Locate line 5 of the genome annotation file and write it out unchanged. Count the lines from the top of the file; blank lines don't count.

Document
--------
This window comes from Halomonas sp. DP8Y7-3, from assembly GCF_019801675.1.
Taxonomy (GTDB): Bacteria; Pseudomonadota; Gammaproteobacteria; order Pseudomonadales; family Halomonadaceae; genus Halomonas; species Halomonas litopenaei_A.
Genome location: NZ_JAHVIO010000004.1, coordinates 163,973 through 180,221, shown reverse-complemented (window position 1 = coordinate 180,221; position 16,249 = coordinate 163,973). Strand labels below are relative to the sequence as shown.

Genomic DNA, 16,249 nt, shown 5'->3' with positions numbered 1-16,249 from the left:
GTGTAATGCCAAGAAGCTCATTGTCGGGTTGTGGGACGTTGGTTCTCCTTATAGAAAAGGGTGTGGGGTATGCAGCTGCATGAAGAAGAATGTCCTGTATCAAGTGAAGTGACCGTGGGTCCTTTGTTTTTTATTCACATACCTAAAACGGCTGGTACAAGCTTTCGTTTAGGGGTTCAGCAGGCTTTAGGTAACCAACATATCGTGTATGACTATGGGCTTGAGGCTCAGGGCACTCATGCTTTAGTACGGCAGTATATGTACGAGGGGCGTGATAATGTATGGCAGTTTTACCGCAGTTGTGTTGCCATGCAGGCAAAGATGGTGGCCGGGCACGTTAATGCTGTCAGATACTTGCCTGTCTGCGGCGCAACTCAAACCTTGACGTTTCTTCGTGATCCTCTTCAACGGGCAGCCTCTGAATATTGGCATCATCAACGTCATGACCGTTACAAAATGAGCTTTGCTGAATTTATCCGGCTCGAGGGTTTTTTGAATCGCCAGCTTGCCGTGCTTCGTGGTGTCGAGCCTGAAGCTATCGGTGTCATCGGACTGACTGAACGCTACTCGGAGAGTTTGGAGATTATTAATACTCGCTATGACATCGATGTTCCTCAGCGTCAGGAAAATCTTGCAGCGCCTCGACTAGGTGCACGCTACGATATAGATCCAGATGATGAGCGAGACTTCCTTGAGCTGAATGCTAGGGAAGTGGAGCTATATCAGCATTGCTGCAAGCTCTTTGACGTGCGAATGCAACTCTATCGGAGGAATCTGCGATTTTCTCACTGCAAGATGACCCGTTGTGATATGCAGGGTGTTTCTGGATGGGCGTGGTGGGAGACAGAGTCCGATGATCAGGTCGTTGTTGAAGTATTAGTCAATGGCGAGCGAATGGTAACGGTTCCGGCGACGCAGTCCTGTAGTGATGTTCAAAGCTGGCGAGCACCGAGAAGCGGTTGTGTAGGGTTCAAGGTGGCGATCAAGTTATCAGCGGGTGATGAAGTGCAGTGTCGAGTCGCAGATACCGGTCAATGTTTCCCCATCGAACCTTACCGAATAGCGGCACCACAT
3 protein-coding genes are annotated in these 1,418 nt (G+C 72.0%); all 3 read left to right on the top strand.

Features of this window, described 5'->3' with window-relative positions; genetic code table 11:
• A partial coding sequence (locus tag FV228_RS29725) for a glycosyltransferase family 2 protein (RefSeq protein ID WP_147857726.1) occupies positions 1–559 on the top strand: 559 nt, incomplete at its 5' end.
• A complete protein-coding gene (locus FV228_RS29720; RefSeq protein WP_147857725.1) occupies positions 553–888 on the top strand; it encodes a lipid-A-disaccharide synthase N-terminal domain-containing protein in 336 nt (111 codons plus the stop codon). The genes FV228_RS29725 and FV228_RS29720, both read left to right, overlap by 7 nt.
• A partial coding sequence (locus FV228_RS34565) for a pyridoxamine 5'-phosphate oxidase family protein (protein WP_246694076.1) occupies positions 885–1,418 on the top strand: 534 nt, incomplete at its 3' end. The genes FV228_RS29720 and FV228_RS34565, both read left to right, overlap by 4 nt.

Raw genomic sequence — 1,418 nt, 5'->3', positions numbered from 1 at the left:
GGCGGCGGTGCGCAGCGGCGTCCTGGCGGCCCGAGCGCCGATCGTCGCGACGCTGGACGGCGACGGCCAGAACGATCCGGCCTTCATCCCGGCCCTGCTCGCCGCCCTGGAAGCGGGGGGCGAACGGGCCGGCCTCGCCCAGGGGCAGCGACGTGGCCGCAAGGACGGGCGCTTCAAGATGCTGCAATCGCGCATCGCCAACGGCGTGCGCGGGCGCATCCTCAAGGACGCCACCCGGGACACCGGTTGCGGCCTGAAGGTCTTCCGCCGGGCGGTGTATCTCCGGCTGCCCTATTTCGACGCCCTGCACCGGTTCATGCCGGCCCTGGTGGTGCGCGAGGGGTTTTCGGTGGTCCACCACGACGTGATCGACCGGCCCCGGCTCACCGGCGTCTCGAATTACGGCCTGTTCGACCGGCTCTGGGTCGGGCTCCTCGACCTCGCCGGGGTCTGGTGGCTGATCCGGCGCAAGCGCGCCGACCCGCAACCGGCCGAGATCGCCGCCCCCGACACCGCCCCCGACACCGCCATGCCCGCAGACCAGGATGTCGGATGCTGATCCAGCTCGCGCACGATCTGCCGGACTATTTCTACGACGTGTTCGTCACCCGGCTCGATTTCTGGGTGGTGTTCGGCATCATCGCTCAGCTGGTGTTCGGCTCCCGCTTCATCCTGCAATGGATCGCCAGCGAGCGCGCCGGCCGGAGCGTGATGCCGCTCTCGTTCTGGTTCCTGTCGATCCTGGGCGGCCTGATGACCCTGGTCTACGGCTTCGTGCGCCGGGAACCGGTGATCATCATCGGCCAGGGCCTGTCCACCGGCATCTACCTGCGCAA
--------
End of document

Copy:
GTGTAATGCCAAGAAGCTCATTGTCGGGTTGTGGGACGTTGGTTCTCCTTATAGAAAAGGGTGTGGGGTATGCAGCTGCATGAAGAAGAATGTCCTGTATCAAGTGAAGTGACCGTGGGTCCTTTGTTTTTTATTCACATACCTAAAACGGCTGGTACAAGCTTTCGTTTAGGGGTTCAGCAGGCTTTAGGTAACCAACATATCGTGTATGACTATGGGCTTGAGGCTCAGGGCACTCATGCTTTAGTACGGCAGTATATGTACGAGGGGCGTGATAATGTATGGCAGTTTTACCGCAGTTGTGTTGCCATGCAGGCAAAGATGGTGGCCGGGCACGTTAATGCTGTCAGATACTTGCCTGTCTGCGGCGCAACTCAAACCTTGACGTTTCTTCGTGATCCTCTTCAACGGGCAGCCTCTGAATATTGGCATCATCAACGTCATGACCGTTACAAAATGAGCTTTGCTGAATTTATCCGGCTCGAGGGTTTTTTGAATCGCCAGCTTGCCGTGCTTCGTGGTGTCGAGCCTGAAGCTATCGGTGTCATCGGACTGACTGAACGCTACTCGGAGAGTTTGGAGATTATTAATACTCGCTATGACATCGATGTTCCTCAGCGTCAGGAAAATCTTGCAGCGCCTCGACTAGGTGCACGCTACGATATAGATCCAGATGATGAGCGAGACTTCCTTGAGCTGAATGCTAGGGAAGTGGAGCTATATCAGCATTGCTGCAAGCTCTTTGACGTGCGAATGCAACTCTATCGGAGGAATCTGCGATTTTCTCACTGCAAGATGACCCGTTGTGATATGCAGGGTGTTTCTGGATGGGCGTGGTGGGAGACAGAGTCCGATGATCAGGTCGTTGTTGAAGTATTAGTCAATGGCGAGCGAATGGTAACGGTTCCGGCGACGCAGTCCTGTAGTGATGTTCAAAGCTGGCGAGCACCGAGAAGCGGTTGTGTAGGGTTCAAGGTGGCGATCAAGTTATCAGCGGGTGATGAAGTGCAGTGTCGAGTCGCAGATACCGGTCAATGTTTCCCCATCGAACCTTACCGAATAGCGGCACCACAT